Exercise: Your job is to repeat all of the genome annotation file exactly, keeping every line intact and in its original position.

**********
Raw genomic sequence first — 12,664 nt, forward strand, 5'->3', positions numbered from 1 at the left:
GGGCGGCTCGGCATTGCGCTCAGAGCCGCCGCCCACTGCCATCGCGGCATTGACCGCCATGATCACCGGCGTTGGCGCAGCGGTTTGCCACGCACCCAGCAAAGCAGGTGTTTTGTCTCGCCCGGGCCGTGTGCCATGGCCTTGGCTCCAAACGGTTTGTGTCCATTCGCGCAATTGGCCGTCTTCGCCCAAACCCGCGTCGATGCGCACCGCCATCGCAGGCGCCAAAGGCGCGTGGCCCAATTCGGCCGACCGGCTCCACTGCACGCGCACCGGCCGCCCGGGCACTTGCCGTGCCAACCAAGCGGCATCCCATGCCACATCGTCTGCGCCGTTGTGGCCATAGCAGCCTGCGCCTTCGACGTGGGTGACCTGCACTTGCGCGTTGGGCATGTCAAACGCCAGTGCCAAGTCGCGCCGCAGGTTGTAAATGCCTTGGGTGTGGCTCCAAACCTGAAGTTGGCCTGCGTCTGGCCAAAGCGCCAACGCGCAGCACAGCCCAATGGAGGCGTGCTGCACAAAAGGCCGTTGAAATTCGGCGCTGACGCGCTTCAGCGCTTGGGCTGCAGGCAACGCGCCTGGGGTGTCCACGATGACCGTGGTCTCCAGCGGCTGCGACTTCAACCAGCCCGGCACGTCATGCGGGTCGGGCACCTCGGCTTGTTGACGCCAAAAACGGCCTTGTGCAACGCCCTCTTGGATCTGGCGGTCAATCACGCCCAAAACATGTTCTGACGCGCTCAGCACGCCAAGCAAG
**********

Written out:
Raw genomic sequence first — 12,664 nt, forward strand, 5'->3', positions numbered from 1 at the left:
GGGCGGCTCGGCATTGCGCTCAGAGCCGCCGCCCACTGCCATCGCGGCATTGACCGCCATGATCACCGGCGTTGGCGCAGCGGTTTGCCACGCACCCAGCAAAGCAGGTGTTTTGTCTCGCCCGGGCCGTGTGCCATGGCCTTGGCTCCAAACGGTTTGTGTCCATTCGCGCAATTGGCCGTCTTCGCCCAAACCCGCGTCGATGCGCACCGCCATCGCAGGCGCCAAAGGCGCGTGGCCCAATTCGGCCGACCGGCTCCACTGCACGCGCACCGGCCGCCCGGGCACTTGCCGTGCCAACCAAGCGGCATCCCATGCCACATCGTCTGCGCCGTTGTGGCCATAGCAGCCTGCGCCTTCGACGTGGGTGACCTGCACTTGCGCGTTGGGCATGTCAAACGCCAGTGCCAAGTCGCGCCGCAGGTTGTAAATGCCTTGGGTGTGGCTCCAAACCTGAAGTTGGCCTGCGTCTGGCCAAAGCGCCAACGCGCAGCACAGCCCAATGGAGGCGTGCTGCACAAAAGGCCGTTGAAATTCGGCGCTGACGCGCTTCAGCGCTTGGGCTGCAGGCAACGCGCCTGGGGTGTCCACGATGACCGTGGTCTCCAGCGGCTGCGACTTCAACCAGCCCGGCACGTCATGCGGGTCGGGCACCTCGGCTTGTTGACGCCAAAAACGGCCTTGTGCAACGCCCTCTTGGATCTGGCGGTCAATCACGCCCAAAACATGTTCTGACGCGCTCAGCACGCCAAGCAAG